Although exercise can lower blood glucose (sugar) levels, being physically active can affect your blood sugars in different ways. Depending on the type of activity you’re doing, you might experience your blood sugar level going up or down.
We know this may leave you feeling worried about starting something new, especially if you treat your diabetes with medication that puts you at risk of hypos, such as insulin or sulphonylureas. Our information about hypo-anxiety will help you understand and manage these feelings, so you can begin to feel more confident about starting to get active.
Learning more about what happens before, during and after you get active can also help to ease some of this worry. To support you with this, we've put together information about the steps you can take to try and manage the effects of exercise on your blood sugar level.
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Blood sugar levels before exercise
Trial and error can help you to spot patterns, but remember to stay safe. If you begin exercising when your blood sugar levels are high, you may experience dehydration and tiredness. This can make it harder for you to do your activity, so it’s important to drink more and keep hydrated.
To help you get started, we’ve put together a set of general guidelines around blood sugar levels and moving more for people who test their blood sugars. You may find them useful to refer to when you are preparing to get active.
|Starting blood sugar levels||Recommendations|
|Less than 4mmol/l||Your blood sugar levels are too low and you need to have your usual hypo treatment, such as glucose tablets or sugary drinks, followed by some starchy carbs, such as a banana or a cereal bar, to stop your levels going low again.|
|4 - 7mmol/l||
This is usually the healthy target range you should aim for.
If you are going to start moving, you may need to have a snack with starchy carbs beforehand to make sure your blood sugar levels don’t go too low. If you aren’t having a snack, try to check your blood sugars regularly during your activity.
|7 - 13mmol/l||You can begin your activity. As different types of movements can cause your blood sugars to go higher or lower, try to check them regularly during your activity.|
Your blood sugar levels are above target levels and getting active could cause them to rise even higher. It’s important to speak to your healthcare team as you may need to think more about the type of activity you are planning to do and possible changes to your treatment.
If you’re not sure why your blood sugar levels are high and you’ve been taught how to test for ketones, you should test your urine or blood for ketones and follow the advice from your healthcare team about how to avoid becoming unwell.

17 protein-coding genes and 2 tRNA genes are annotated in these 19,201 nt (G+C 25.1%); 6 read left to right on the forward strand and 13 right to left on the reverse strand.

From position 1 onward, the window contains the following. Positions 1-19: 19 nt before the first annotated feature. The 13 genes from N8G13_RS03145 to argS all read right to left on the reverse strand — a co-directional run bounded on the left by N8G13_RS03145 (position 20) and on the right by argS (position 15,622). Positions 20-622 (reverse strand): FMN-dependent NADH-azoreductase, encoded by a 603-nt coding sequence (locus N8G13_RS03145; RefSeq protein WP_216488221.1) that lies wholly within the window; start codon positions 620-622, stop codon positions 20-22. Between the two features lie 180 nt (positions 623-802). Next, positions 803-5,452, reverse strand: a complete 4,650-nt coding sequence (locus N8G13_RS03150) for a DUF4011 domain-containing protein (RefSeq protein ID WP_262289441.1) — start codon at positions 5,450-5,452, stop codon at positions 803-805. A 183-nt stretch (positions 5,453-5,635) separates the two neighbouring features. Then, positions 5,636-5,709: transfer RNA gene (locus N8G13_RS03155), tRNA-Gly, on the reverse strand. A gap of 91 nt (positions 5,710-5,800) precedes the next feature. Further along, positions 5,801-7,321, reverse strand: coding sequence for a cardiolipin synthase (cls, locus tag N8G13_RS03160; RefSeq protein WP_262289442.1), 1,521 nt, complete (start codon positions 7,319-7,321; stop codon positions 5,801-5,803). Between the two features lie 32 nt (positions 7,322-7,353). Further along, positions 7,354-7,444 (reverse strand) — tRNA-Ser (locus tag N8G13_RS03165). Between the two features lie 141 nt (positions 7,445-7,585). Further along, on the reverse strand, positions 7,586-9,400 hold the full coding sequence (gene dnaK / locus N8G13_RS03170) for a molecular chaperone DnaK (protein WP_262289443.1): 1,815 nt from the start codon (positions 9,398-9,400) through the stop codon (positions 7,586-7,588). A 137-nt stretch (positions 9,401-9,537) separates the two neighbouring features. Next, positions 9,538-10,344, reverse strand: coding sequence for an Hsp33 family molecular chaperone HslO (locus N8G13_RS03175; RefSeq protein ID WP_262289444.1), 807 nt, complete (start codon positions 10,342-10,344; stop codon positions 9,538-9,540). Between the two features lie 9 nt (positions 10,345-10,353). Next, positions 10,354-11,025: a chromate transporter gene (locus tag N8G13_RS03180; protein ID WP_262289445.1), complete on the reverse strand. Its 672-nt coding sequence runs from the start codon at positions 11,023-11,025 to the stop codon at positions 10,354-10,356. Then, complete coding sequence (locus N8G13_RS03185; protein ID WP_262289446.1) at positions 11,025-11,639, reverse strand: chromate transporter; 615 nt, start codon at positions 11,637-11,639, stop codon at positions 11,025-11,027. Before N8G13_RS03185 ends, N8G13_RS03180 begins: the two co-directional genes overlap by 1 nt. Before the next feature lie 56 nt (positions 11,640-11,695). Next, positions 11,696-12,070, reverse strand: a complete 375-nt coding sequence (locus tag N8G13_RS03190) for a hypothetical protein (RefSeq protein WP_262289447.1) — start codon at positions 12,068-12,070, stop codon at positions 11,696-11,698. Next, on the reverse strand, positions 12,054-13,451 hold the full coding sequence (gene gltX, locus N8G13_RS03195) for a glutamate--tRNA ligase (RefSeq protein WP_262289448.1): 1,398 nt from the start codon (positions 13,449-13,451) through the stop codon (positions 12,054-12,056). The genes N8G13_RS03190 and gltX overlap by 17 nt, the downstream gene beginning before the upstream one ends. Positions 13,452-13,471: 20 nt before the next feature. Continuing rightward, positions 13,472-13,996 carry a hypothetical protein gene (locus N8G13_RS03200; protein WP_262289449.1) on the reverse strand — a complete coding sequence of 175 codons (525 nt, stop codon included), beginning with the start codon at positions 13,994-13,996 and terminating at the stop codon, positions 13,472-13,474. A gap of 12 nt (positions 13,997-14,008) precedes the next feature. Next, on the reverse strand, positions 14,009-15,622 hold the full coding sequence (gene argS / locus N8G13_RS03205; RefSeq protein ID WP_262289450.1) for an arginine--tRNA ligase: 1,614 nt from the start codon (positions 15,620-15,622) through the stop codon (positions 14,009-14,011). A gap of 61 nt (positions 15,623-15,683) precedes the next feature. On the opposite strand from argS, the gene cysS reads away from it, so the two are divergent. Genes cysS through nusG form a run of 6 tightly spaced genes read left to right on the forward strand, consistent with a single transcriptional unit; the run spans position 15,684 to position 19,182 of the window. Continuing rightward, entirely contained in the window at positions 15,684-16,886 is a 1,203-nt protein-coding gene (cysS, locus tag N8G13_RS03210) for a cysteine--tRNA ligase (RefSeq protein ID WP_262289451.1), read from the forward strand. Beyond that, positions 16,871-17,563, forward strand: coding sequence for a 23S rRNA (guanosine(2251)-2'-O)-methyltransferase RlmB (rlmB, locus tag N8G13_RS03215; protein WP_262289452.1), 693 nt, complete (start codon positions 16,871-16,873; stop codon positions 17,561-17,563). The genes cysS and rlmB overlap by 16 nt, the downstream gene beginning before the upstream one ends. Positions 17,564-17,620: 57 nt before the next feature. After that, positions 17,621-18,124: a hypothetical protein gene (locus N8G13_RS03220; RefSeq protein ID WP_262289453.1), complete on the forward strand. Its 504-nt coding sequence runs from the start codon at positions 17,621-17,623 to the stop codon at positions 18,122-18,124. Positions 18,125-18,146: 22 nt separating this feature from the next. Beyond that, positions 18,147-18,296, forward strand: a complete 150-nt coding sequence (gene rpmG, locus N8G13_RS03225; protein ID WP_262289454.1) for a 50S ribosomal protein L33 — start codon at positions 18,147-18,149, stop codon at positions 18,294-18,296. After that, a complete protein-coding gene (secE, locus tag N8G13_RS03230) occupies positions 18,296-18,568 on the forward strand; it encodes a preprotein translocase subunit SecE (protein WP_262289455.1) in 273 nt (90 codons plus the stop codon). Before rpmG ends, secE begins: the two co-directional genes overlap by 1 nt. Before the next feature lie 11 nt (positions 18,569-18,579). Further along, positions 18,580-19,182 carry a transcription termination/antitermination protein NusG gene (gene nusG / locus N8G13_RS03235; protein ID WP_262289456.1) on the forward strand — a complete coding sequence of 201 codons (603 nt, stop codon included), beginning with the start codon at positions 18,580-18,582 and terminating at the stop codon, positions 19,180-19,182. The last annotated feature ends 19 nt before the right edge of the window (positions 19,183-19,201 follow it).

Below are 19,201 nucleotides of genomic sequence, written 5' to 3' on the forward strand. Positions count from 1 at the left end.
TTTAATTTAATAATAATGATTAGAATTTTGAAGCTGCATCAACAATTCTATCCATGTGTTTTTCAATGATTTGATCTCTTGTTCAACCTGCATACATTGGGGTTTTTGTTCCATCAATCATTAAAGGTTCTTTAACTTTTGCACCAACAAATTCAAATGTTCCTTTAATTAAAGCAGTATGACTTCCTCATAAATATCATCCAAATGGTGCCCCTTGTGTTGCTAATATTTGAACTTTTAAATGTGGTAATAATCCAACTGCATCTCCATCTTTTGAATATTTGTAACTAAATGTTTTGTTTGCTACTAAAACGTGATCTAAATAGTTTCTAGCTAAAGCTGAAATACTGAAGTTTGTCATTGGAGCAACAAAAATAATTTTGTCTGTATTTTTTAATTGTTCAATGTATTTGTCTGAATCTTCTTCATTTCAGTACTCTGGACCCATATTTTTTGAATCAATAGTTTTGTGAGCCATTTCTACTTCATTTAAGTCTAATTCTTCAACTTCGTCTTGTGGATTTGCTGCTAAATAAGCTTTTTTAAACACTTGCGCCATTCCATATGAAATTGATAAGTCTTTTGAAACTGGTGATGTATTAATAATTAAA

These recommendations are only guidance, and your individual experience when exercising may differ. You should speak to your healthcare team about what's best for you.
Exercising if you’ve had a hypo or severe hypo in the last 24 hours
If you’ve had a severe hypo in the last 24 hours, do not do any physical activity.
If you’ve had a hypo in the last 24 hours, your risk of having a hypo will be higher so it’s important to be careful when exercising. Try not to do any activity on your own, and make sure you follow our tips below.
Managing your blood sugar levels when exercising
Some days you might do exactly the same type of activity and eat the same foods, but your blood sugar levels may be completely different to what you’d expect. This is completely normal, but we know it can be really frustrating.
Although everyone manages their diabetes differently, these tips can be a useful starting point to build your confidence and get you moving:
- if you normally check blood sugars, keep a record of what happens when you’re being active and show this to your diabetes nurse or doctor
- if you’re at risk of hypos, keep hypo treatments handy, as well as a snack with some carbs in – e.g. a sandwich, a piece of fruit or a cereal bar
- wear your diabetes ID so people around you can help if they need to
- if you use insulin to treat your diabetes, you might need to make changes to your dose when exercising.
You may also want to speak to your healthcare team for more advice.
"I always test my blood sugar before I go for a walk and always take plenty of hypo treatments with me."
- in his story, David shares his tips about managing his diabetes when walking.
Blood sugar levels after exercise
Some people may find that their blood sugar levels go up after exercise, while others may find that moving more lowers their levels. Because different types of activities can affect your blood sugar levels in different ways, it’s important to check your blood sugars after you finish exercising. You may also need to continue to check them for up to 24 hours after this.
One of the benefits of being more active is that it can increase how well your body uses insulin to bring your blood sugar levels down. This may mean you need to adjust your dose before, during or after you exercise, depending on how long you’re moving for and the type of activity you’re doing.
It’s best to speak to your healthcare team for more information, as they’ll be able to look at your activity levels and help you make the right changes to your dose.